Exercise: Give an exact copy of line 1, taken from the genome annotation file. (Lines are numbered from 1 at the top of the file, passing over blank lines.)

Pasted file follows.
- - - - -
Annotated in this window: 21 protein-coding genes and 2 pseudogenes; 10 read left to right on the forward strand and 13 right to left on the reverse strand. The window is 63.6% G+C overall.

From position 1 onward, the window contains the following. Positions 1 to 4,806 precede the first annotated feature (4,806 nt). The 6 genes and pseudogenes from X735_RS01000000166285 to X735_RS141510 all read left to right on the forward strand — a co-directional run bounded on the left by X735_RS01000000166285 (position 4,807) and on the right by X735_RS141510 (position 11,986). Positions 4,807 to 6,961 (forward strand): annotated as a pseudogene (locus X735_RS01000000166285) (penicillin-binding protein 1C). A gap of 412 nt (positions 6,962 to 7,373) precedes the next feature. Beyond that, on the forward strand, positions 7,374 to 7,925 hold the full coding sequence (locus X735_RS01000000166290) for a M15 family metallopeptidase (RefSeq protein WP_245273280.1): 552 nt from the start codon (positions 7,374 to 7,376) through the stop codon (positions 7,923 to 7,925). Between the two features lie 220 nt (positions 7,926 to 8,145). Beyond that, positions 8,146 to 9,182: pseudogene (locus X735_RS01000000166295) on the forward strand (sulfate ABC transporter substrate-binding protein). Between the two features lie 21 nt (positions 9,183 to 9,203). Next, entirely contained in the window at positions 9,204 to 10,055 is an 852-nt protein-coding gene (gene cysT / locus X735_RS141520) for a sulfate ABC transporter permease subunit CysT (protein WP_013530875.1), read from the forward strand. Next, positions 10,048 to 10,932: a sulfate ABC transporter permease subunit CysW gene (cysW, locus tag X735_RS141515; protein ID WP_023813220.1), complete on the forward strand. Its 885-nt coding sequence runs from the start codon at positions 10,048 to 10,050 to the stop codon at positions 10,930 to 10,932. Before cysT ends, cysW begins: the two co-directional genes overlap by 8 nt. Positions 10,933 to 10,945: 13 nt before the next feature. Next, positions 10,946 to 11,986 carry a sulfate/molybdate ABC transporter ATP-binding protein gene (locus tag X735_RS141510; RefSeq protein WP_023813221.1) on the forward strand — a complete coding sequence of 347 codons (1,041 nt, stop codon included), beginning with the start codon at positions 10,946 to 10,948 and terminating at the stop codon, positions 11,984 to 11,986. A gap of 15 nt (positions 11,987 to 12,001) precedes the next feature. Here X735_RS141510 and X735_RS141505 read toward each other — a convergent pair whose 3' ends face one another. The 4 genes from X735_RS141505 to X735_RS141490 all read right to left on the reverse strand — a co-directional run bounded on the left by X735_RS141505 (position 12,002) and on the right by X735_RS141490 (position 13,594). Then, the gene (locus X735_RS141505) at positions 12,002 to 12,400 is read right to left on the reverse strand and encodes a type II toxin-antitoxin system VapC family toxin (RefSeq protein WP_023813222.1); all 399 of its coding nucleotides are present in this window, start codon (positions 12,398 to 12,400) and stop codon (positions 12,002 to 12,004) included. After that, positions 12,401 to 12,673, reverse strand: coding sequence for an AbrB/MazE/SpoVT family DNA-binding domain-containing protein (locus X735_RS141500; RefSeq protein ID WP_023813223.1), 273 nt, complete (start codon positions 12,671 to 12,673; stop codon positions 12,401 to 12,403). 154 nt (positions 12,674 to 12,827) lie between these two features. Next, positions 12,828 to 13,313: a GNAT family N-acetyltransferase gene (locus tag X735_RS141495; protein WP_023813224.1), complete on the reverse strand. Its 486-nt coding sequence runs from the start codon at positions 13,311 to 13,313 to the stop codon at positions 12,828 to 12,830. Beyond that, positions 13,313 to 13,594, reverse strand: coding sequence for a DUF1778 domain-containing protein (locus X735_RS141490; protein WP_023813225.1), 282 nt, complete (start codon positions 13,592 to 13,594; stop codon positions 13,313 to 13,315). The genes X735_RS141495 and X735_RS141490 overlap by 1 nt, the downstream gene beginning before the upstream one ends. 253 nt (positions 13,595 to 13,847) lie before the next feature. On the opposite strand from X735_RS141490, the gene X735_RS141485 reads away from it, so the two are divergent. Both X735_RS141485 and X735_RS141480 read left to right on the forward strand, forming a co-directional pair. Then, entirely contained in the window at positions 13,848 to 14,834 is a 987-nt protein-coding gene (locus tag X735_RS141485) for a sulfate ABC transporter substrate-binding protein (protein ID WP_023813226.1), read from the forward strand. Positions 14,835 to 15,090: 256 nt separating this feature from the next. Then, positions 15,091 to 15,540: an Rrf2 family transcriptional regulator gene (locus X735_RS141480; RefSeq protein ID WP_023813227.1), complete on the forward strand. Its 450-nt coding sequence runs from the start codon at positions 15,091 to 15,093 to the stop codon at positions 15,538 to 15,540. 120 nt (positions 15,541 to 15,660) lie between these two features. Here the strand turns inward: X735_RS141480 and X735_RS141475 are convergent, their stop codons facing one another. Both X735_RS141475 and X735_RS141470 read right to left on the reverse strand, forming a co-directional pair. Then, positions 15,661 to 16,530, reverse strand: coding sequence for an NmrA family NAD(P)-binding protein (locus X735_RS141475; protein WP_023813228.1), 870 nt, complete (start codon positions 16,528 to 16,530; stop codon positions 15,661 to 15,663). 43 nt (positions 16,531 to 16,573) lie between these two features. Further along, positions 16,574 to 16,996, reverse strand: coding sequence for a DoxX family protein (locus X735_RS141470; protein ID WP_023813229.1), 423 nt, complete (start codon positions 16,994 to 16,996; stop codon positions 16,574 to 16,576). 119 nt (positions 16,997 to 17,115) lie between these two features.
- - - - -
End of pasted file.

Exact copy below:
Annotated in this window: 21 protein-coding genes and 2 pseudogenes; 10 read left to right on the forward strand and 13 right to left on the reverse strand. The window is 63.6% G+C overall.